On a raw, rainy November day nothing cheers the soul like going to a football match. Well, at least that's what I told myself driving from Connecticut to Red Bull Arena in Harrison, New Jersey on Thursday afternoon. And you know what? I was right.
I went to an MLS playoff game and a good old-fashioned blood and thunder FA Cup tie broke out: end-to-end action, near misses, great saves, and a tremendous atmosphere generated by 22,839 fans who sounded double that number in the wonderful facility that became the Red Bulls new home this season.
Unfortunately for the non-stop singing and cheering red clad hordes doing a passable impression of the Kop behind one of the goals, their Red Bulls were unexpectedly upended 3-1 by the San Jose Earthquakes and eliminated from the MLS Cup playoffs.
Last Saturday, the Red Bulls had dominated the first leg in San Jose, but only came away with a 1-0 win. On Thursday night, head coach Hans Backe's men gave up a crucial early goal and it was well and truly game on.
The Quakes Bobby Convey channeled his inner Gareth Barry, scored two goals and set up the clinching third goal headed home by MLS Golden Boot winner Chris Wondolowski in the 81st minute. Along the way, Rafa Marquez sprayed passes of Barcelona quality all over the field and the young Red Bulls players responded to his calm leadership. Red Bulls rookies Tim Ream and Juan Agudelo are far from the finished product, but on the evidence of last night's game, Major League Soccer would be well advised to invest in these two budding starlets and allow Marquez to mentor them for a while and not let them wash up in Norway or Denmark as plenty of other young American talent has done in the recent past.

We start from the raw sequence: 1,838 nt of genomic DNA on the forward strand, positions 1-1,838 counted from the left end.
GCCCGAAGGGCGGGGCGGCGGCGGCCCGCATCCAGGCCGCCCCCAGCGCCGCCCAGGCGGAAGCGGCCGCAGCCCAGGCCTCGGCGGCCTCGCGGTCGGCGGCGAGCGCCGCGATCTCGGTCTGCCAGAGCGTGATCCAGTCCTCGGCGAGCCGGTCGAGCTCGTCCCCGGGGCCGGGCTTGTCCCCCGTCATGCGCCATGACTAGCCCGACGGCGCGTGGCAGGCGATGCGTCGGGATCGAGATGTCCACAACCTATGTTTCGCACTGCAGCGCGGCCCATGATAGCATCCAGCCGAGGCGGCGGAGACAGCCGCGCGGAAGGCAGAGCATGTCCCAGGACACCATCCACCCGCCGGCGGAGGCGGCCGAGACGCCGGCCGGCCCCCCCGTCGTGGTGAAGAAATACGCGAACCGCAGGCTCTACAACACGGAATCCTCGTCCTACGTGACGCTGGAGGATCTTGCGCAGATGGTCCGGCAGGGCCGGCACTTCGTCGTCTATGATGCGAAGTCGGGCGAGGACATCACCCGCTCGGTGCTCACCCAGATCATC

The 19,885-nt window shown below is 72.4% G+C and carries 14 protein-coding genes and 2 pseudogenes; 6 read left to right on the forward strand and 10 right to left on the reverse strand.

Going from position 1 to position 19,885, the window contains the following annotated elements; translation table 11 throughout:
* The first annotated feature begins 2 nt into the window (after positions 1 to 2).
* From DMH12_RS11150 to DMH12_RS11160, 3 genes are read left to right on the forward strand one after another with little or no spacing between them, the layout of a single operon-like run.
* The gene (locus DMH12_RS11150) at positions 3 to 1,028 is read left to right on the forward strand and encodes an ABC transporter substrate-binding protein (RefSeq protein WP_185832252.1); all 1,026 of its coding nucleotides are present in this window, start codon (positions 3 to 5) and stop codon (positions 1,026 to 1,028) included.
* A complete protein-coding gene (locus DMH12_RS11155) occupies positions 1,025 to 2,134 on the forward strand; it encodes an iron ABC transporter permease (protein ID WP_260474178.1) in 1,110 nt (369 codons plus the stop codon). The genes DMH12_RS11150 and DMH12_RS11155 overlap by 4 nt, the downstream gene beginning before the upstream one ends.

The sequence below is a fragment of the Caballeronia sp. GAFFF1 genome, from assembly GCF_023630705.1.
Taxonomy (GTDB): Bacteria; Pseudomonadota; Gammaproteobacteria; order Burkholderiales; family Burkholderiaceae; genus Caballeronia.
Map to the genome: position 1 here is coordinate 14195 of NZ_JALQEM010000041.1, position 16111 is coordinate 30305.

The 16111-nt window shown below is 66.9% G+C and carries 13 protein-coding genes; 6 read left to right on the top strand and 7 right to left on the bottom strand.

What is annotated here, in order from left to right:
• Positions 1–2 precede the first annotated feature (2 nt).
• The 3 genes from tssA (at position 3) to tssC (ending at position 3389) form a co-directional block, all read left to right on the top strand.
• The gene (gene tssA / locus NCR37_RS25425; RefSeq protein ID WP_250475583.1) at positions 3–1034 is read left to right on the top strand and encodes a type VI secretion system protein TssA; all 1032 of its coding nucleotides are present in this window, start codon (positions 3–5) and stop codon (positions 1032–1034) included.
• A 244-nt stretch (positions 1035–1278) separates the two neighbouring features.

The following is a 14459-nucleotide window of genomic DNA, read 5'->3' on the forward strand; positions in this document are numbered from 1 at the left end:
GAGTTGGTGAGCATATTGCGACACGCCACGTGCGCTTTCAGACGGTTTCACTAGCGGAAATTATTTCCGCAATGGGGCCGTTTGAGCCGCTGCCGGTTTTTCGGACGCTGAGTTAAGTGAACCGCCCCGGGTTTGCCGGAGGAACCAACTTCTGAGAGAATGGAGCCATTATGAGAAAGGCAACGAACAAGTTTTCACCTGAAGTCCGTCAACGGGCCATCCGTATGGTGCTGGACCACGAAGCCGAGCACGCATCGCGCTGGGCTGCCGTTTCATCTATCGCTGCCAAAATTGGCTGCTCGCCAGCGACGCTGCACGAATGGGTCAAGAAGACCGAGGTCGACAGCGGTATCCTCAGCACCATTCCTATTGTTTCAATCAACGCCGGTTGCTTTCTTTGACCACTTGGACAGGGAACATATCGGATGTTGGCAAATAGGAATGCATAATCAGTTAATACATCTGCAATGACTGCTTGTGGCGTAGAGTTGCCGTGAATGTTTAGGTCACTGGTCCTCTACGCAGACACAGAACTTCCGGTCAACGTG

New stadium construction and bringing in high-caliber designated players from Europe and South America has been a shrewd policy, but now MLS needs to invest once again in American talent. Clearly, the Red Bulls could use a goalkeeper. How good would it be to see Tim Howard back in the land of Tony Soprano at the start of next MLS season? I venture that he would sell more tickets than Thierry Henry.
In his short time in New York, the French legend has made a big impression. Alas, a right knee injury only allowed Henry a fleeting cameo appearance against San Jose, although enough to blow a gilt-edged chance to send the game into overtime. But it's obvious why he has embraced MLS. Anyone playing in Red Bull Arena would think they were playing in Europe.
Perhaps it was due to the copious quantities of the owner's energy drink on hand that the crowd was so amped up. But the fans looked like any other soccer crazed loonies from around the world letting loose trying to lift their team in a big game. And I've a feeling Henry shares that sentiment.
But this was San Jose coach Frank Yallop's night. Sitting in the press box a few rows behind the San Jose bench, it was easy to see how the Quakes had found the belief to travel across country and spoil the league's dream match-up of a Los Angeles Galaxy-Red Bulls MLS Cup final. From enthusiastically cheering for the young girl who gave a beautiful rendition of the national anthem before the kick-off to the celebration at the final whistle, it was clear that this Quakes team marches to the beat of its well-organized and well-mannered Yallop.
Standing outside the San Jose locker room after the game, Yallop told the small throng of reporters gathered around him: "That was a great game to watch, although my heart was fluttering a little bit." I know how he felt. On a cold night, it was a thrill to watch a compelling, exciting game that sent a chill down the spine at the sense that yes, soccer is gaining traction in America.